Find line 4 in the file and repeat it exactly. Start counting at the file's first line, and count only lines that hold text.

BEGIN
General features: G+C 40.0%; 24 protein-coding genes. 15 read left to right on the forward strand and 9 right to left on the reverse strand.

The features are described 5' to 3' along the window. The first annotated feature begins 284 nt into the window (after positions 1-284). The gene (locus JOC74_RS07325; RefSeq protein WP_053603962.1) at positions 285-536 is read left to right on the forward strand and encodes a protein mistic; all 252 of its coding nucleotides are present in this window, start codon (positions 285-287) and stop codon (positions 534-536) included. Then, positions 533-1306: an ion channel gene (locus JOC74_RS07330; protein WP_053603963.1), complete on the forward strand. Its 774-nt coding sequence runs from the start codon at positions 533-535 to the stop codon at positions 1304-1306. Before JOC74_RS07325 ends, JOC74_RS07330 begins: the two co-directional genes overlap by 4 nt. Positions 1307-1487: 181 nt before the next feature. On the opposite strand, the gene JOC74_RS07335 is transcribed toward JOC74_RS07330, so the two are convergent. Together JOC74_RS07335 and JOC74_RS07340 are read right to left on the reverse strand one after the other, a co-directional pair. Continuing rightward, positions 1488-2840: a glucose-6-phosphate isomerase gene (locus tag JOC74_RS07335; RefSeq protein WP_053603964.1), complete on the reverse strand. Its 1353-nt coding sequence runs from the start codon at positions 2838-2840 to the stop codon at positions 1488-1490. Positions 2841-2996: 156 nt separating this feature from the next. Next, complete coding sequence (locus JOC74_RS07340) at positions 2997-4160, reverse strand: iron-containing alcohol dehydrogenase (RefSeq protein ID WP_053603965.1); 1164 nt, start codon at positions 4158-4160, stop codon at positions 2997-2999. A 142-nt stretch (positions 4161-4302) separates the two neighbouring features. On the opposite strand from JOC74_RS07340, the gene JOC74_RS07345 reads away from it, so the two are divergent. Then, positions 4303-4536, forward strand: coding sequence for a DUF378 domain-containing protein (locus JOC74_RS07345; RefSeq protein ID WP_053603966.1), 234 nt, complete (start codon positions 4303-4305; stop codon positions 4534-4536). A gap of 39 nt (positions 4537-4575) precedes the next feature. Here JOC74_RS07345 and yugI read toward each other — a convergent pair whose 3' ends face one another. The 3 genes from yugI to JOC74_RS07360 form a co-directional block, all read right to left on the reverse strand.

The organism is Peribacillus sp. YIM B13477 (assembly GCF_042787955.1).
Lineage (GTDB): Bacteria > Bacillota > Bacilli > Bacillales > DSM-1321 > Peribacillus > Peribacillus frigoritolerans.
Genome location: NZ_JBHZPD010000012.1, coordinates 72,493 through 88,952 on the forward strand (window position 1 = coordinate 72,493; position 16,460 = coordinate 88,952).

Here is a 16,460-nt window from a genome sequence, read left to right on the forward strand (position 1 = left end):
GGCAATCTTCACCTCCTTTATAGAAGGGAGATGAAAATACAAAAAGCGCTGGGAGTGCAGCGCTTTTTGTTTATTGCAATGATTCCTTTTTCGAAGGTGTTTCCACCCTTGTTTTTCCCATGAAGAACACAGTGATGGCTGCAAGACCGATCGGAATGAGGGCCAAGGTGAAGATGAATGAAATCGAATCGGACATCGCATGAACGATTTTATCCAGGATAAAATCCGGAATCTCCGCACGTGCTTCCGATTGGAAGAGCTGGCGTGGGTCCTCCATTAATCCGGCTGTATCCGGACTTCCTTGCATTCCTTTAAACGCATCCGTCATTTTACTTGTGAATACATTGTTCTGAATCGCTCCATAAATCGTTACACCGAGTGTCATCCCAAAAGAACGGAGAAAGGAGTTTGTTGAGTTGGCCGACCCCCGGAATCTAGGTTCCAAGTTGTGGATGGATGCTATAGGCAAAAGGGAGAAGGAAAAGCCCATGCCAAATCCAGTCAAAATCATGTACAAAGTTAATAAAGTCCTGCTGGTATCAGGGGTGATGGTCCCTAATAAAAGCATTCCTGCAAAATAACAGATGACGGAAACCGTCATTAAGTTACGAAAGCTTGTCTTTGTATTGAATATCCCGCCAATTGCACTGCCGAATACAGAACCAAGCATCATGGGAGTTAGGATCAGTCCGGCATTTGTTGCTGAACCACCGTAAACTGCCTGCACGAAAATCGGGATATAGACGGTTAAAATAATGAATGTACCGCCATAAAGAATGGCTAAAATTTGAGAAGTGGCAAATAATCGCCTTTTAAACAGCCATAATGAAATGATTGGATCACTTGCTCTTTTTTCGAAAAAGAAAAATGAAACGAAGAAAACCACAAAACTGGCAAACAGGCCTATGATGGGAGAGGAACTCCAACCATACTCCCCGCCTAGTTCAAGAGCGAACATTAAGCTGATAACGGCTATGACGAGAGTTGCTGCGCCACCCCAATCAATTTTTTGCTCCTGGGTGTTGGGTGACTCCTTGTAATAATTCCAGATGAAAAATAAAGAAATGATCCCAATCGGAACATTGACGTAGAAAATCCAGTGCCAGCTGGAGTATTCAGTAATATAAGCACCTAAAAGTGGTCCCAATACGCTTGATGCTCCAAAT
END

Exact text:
Lineage (GTDB): Bacteria > Bacillota > Bacilli > Bacillales > DSM-1321 > Peribacillus > Peribacillus frigoritolerans.